trivial to write since they only involve renaming variables and
    swapping arguments.
    
    Here are sample `cc` and `ld` scripts to show you there is nothing
    magical about them :
    
    > #!/bin/bash
    > obj="$1" ; shift ; src="$1"
    > gcc -c "$src" -o "$obj"
    
    > #!/bin/bash
    > bin="$1" ; shift ; obj="$1"
    > gcc "$obj" -o "$bin"
    
    In grow, instead of writing recipes in the configuration, we just declare
    hooks and then write the appropriate wrapper scripts to call compilers with
    the correct flags and arguments.
    to
    Grow is a well-defined replacement for Makefiles and the like to build complex
    hierarchies of files with minimal effort.
    
    Like many Makefile-like tools, Grow depends on the notion of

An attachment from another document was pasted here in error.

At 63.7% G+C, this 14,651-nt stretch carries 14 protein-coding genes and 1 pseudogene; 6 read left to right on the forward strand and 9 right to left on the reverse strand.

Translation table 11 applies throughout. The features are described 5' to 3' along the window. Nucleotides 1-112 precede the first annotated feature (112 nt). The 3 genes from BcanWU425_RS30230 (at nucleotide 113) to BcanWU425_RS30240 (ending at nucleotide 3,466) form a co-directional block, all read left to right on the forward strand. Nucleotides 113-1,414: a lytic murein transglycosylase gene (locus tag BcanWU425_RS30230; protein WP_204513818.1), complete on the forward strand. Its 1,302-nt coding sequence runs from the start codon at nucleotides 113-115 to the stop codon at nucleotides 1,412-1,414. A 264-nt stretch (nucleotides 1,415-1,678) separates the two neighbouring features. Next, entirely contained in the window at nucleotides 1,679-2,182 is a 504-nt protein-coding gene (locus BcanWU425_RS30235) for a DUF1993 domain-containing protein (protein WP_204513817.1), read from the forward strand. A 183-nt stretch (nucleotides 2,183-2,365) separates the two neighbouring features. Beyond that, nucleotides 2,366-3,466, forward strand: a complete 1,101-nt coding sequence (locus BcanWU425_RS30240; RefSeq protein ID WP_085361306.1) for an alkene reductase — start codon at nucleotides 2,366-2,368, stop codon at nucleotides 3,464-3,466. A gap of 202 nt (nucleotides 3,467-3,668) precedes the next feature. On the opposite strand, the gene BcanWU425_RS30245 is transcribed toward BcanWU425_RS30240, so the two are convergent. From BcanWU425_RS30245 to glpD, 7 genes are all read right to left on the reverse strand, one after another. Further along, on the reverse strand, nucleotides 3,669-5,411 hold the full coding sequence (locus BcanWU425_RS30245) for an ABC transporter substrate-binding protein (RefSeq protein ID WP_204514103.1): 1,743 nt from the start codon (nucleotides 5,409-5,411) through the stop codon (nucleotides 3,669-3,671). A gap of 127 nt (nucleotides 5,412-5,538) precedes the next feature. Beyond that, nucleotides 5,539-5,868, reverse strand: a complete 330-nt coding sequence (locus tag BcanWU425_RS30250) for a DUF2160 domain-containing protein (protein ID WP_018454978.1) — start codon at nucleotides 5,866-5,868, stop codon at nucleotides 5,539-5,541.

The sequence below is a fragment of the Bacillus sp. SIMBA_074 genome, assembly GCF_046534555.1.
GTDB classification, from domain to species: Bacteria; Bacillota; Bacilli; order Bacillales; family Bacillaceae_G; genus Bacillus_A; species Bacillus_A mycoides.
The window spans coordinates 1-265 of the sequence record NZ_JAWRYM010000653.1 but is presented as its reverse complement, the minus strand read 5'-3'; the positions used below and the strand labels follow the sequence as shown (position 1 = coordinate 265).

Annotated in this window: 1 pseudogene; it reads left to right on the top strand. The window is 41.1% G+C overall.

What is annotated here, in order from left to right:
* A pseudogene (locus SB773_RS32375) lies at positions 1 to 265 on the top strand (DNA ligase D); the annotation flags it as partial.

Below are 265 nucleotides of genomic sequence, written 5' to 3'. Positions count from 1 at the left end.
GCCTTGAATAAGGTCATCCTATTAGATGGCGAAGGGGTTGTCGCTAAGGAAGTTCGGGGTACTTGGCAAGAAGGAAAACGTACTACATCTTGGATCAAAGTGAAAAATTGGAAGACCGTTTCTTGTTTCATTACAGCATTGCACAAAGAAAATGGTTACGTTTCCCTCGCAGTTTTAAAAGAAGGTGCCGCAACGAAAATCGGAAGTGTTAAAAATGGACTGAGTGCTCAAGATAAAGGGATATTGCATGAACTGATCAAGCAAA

timestamps to determine whether a file should be recompiled or
    not. Grow is much simpler than those, though, and I might argue way
    easier to use as well.
    
    On startup, Grow will look for a file named "Seed" in the current
    directory, and evaluate the grow expressions contained within.
    
    For example, here is a simple Seed file to compile a single C file
    into an executable.
    
    > tee $$arg:in {
    >   all = ($main:seq "All done !"):in $execs
    >   execs = hook ld [main] [main.o] :in $objects
    >   objects = hook cc [main.o] [main.c]
    }
    
    Notice the `hook` function ? It is the Grow primitive that calls an